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Do the same thing on the other side.

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Use a straightedge from sis to side to ensure you have a flat surface up front, unless you're planning on a curved windshield.

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At this point you can install the top framing, cut off excess stock and drop your roof panel into place.

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Install framing for the bottom of the windshield. Check to make sure your hood clears when opening. Don't worry about the gap. You'll install a hinged cover to make up the space later on.

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OK, time for the door. What can I say, make it look like a door. Hardest thing about this is making it solid, so use plenty of corner reinforcements.

Starting to look like a cab. If you've done your best to square things up, believe it or not, the hardest part is over. If you haven't squared things up your job just keeps getting harder. The rest of the job is to finish the frame off with paneling and plexiglass.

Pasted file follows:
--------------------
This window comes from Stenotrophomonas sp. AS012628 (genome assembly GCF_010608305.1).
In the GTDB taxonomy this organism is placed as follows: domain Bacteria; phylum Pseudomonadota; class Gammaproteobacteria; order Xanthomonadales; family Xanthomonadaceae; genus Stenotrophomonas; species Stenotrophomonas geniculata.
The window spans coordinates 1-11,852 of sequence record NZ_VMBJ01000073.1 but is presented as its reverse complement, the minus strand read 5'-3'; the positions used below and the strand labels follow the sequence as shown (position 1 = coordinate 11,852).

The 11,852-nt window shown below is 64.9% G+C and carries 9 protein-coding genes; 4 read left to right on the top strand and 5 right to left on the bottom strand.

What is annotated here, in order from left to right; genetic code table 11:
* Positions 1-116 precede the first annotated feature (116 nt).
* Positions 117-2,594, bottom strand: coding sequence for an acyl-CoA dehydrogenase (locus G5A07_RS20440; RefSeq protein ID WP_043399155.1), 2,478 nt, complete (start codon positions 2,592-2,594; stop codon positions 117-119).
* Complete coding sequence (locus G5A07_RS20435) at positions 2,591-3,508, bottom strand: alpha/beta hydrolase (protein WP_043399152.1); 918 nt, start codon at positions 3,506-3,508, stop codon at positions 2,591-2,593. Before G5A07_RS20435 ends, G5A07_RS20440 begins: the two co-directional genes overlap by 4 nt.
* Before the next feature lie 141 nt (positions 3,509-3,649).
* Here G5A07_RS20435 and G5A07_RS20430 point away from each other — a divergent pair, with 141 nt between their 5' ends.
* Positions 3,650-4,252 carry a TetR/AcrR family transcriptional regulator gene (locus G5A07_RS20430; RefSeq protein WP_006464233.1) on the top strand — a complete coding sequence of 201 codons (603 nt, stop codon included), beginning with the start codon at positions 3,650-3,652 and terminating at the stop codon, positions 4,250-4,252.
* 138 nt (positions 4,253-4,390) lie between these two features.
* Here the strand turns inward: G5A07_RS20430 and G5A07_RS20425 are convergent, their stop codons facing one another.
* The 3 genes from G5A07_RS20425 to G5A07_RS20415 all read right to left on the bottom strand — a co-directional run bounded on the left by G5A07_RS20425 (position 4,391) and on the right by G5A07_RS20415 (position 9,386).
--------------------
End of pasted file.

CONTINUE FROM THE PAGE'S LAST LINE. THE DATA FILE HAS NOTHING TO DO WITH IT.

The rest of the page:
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Great work thus far, really nice job. I like to use the Kreg pocket screw jig to joint wood and they will be very very sturdy. Add a little wood glue and they're never coming apart. Or, don't add glue and you can remove the screws and take it apart for storage. I'm going to use your design and incorporate it my X590 next year.
 

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Discussion Starter #5
Thanks CMS and your point about pocket screws is spot-on. Hopefully, others will chime in with their ideas to make the process faster, stronger and prettier. The nice thing about DIY is that you're always challenging yourself to do it better.

I had to take a couple days off for my other life, but will be back tomorrow night with (hopefully) some more progress.
 

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Thanks CMS and your point about pocket screws is spot-on. Hopefully, others will chime in with their ideas to make the process faster, stronger and prettier. The nice thing about DIY is that you're always challenging yourself to do it better.

I had to take a couple days off for my other life, but will be back tomorrow night with (hopefully) some more progress.